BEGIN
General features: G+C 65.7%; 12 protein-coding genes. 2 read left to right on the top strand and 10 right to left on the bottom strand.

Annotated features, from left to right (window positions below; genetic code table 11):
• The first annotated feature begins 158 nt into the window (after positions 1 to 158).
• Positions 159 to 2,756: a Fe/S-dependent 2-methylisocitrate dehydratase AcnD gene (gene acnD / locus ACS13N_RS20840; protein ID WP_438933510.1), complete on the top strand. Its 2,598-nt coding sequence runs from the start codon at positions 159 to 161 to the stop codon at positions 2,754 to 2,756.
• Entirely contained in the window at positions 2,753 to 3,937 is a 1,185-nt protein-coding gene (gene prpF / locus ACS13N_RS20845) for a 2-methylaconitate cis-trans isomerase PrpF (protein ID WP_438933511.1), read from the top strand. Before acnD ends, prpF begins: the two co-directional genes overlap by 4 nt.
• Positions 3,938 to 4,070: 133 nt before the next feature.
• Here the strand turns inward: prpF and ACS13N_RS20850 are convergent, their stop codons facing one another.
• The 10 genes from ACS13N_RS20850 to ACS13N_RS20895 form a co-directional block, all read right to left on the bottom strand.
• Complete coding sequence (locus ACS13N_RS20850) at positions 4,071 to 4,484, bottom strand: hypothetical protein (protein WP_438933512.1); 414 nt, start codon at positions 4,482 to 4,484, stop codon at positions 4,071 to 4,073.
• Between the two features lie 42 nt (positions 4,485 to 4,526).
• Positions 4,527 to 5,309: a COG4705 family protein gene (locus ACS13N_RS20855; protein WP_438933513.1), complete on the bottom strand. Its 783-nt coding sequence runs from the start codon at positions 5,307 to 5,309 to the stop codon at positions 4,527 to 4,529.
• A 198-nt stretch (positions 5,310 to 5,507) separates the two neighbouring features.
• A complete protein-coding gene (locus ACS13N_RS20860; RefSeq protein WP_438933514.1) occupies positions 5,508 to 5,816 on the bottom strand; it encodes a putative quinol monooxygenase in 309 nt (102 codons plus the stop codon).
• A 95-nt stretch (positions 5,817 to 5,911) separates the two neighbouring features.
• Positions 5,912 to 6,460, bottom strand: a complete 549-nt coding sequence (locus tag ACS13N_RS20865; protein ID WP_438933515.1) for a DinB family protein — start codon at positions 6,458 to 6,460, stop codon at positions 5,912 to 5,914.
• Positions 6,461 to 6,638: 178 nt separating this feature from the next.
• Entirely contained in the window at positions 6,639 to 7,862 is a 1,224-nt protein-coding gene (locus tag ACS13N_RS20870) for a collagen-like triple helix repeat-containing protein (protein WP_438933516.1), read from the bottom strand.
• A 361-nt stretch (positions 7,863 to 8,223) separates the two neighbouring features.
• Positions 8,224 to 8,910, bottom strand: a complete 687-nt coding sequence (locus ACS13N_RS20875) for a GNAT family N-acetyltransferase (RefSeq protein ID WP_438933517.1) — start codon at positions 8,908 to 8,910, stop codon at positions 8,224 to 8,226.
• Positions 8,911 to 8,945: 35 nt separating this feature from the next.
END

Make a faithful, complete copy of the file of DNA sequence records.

General features: G+C 65.7%; 12 protein-coding genes. 2 read left to right on the top strand and 10 right to left on the bottom strand.

Annotated features, from left to right (window positions below; genetic code table 11):
• The first annotated feature begins 158 nt into the window (after positions 1 to 158).
• Positions 159 to 2,756: a Fe/S-dependent 2-methylisocitrate dehydratase AcnD gene (gene acnD / locus ACS13N_RS20840; protein ID WP_438933510.1), complete on the top strand. Its 2,598-nt coding sequence runs from the start codon at positions 159 to 161 to the stop codon at positions 2,754 to 2,756.
• Entirely contained in the window at positions 2,753 to 3,937 is a 1,185-nt protein-coding gene (gene prpF / locus ACS13N_RS20845) for a 2-methylaconitate cis-trans isomerase PrpF (protein ID WP_438933511.1), read from the top strand. Before acnD ends, prpF begins: the two co-directional genes overlap by 4 nt.
• Positions 3,938 to 4,070: 133 nt before the next feature.
• Here the strand turns inward: prpF and ACS13N_RS20850 are convergent, their stop codons facing one another.
• The 10 genes from ACS13N_RS20850 to ACS13N_RS20895 form a co-directional block, all read right to left on the bottom strand.
• Complete coding sequence (locus ACS13N_RS20850) at positions 4,071 to 4,484, bottom strand: hypothetical protein (protein WP_438933512.1); 414 nt, start codon at positions 4,482 to 4,484, stop codon at positions 4,071 to 4,073.
• Between the two features lie 42 nt (positions 4,485 to 4,526).
• Positions 4,527 to 5,309: a COG4705 family protein gene (locus ACS13N_RS20855; protein WP_438933513.1), complete on the bottom strand. Its 783-nt coding sequence runs from the start codon at positions 5,307 to 5,309 to the stop codon at positions 4,527 to 4,529.
• A 198-nt stretch (positions 5,310 to 5,507) separates the two neighbouring features.
• A complete protein-coding gene (locus ACS13N_RS20860; RefSeq protein WP_438933514.1) occupies positions 5,508 to 5,816 on the bottom strand; it encodes a putative quinol monooxygenase in 309 nt (102 codons plus the stop codon).
• A 95-nt stretch (positions 5,817 to 5,911) separates the two neighbouring features.
• Positions 5,912 to 6,460, bottom strand: a complete 549-nt coding sequence (locus tag ACS13N_RS20865; protein ID WP_438933515.1) for a DinB family protein — start codon at positions 6,458 to 6,460, stop codon at positions 5,912 to 5,914.
• Positions 6,461 to 6,638: 178 nt separating this feature from the next.
• Entirely contained in the window at positions 6,639 to 7,862 is a 1,224-nt protein-coding gene (locus tag ACS13N_RS20870) for a collagen-like triple helix repeat-containing protein (protein WP_438933516.1), read from the bottom strand.
• A 361-nt stretch (positions 7,863 to 8,223) separates the two neighbouring features.
• Positions 8,224 to 8,910, bottom strand: a complete 687-nt coding sequence (locus ACS13N_RS20875) for a GNAT family N-acetyltransferase (RefSeq protein ID WP_438933517.1) — start codon at positions 8,908 to 8,910, stop codon at positions 8,224 to 8,226.
• Positions 8,911 to 8,945: 35 nt separating this feature from the next.